Alcott was born on November 29, 1832, in Germantown (now part of Philadelphia, Pennsylvania) to noted transcendentalists, Amos Bronson Alcott and Abigail May. Louisa May Alcott’s grandfather was the prominent abolitionist, Samuel Joseph May.
When Alott was still a young girl, the family moved to Boston where her father and Henry David Thoreau started the Transcendentalist Club. Early members included Ralph Waldo Emerson, Margaret Fuller and Theodore Parker. Later in the movement, authors Emily Dickinson and Nathaniel Hawthorne joined.
Transcendentalism was a movement to change literature, religion, culture, and philosophy that emerged in the Boston area in the mid-1800’s and later spread. Transcendentalists believed in an ideal spiritual state that ‘transcended’ the physical being. This state could only be realized through intuition rather than taught by religions.
As Alcott grew, she became more and more involved in feminism and abolition. The Alcott house became a safe haven for fugitive slaves escaping the ternary of southern slave owners. At the time, Alcott was also reading material published by Seneca Falls Convention who published “Declaration of Sentiments,” a piece on women’s rights.
Due to family poverty, fifteen-year-old Alcott started to work as a teacher, seamstress, and domestic helper; however, she always used her free time to write. Her first book, published in 1854, was written for Ellen Emerson, Ralph Waldo Emerson’s daughter.
In 1962, Alcott headed to Washington D.C. to serve as a Civil War Nurse. Like many nurses at the time, she contracted typhoid fever and became ill. She was treated with the popular drug calomel, a drug laden with mercury. Instead of dying of typhoid, Alcott received a toxic dose of mercury, and she would suffer the effects of mercury poisoning the rest of her life.
At this time, Alcott began writing observations and humor pieces for Atlantic Monthly and the Commonwealth. She also published a few “blood and thunder tales,” stories about passion, revenge and punishment under the Nome deplume A.M. Barnard.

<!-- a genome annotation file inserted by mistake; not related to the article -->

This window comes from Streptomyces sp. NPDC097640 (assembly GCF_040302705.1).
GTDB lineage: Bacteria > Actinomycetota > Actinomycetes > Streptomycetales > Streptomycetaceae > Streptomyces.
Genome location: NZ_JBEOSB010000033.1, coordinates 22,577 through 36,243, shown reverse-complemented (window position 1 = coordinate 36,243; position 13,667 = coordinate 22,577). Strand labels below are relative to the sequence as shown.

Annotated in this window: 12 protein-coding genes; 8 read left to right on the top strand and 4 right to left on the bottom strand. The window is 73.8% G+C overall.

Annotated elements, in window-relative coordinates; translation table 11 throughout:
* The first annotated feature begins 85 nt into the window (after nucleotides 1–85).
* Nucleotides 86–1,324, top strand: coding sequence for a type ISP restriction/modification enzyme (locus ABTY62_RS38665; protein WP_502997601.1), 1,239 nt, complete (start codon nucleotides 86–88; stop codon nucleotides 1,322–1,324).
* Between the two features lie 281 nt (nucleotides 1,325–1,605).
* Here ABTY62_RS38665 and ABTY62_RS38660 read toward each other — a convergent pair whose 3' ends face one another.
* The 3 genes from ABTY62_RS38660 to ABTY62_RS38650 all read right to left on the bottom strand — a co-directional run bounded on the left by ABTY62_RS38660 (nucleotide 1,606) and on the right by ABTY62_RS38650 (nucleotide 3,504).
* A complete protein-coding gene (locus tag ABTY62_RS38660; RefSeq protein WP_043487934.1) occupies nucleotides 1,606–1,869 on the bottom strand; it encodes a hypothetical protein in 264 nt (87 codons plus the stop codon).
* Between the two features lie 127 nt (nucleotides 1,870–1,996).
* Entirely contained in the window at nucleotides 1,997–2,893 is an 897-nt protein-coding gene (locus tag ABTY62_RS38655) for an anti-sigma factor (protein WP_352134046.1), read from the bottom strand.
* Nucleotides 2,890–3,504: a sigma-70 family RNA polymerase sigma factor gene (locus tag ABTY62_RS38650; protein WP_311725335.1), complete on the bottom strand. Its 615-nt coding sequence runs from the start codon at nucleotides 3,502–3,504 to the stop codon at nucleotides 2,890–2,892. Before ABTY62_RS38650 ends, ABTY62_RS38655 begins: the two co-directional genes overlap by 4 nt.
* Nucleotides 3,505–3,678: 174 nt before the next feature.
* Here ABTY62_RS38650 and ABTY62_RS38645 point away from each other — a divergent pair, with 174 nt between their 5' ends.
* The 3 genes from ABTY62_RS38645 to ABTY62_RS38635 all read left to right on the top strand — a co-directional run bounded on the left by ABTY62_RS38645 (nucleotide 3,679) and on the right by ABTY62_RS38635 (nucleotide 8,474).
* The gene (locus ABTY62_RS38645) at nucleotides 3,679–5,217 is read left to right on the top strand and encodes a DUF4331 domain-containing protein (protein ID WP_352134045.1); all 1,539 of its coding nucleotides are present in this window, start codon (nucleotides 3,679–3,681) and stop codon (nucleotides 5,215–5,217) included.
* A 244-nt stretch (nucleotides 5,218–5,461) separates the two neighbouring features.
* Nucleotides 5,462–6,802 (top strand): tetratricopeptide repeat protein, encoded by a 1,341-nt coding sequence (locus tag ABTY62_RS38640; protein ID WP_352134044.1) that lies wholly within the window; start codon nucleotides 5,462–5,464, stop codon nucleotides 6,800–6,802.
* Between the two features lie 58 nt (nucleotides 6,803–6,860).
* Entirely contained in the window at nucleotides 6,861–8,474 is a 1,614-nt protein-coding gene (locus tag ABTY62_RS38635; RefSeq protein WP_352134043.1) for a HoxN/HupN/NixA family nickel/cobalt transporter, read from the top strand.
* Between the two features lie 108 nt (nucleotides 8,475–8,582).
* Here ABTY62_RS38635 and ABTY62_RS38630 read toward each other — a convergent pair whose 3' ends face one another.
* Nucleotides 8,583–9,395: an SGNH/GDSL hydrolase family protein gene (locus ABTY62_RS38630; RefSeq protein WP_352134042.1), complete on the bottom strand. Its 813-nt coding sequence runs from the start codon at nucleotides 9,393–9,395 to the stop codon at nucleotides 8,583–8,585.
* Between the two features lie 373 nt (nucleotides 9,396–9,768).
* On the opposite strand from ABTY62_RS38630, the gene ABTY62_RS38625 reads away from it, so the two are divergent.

Alcott continued to publish wholesome moral tales for children until her publisher, Thomas Niles, prompted her to write a “girl’s story”. Alcott turned to the most predominate influence in her life- her family. She wrote feverously for two and a half months about characters loosely based on her sisters. The result was her most famous book, “Little Women”.
The book was an immediate success and helped to eliminate the family’s financial problems.
After several more successful books, Alcott and her younger sister, May, toured Europe.
Like Marie Cassatt, who Alcott may have traveled with in Europe, Alcott became active in the women’s suffrage movement. Upon returning home, Alcott starting writing for “The Woman’s Journal”. She joined Lucretia Mott, Elizabeth Cady Stanton, Susan B Anthony and other advocates in traveling door-to-door encouraging women to register to vote.
In 1879, Alcott became the first woman in Concord to register to vote. Unfortunately, it took another thirty years to amend the constitution. In 1920, the 19th Amendment was passed, and women were finally granted equal voting rights.
Sadly, Alcott did not live to see that day. In March 6, 1888, two days after her father’s death, Alcott’s long battle with mercury poisoning complications ended in her Boston home. She was 56 years old, and although she never married, she left a legacy of books and her mark on both abolitionism and feminism.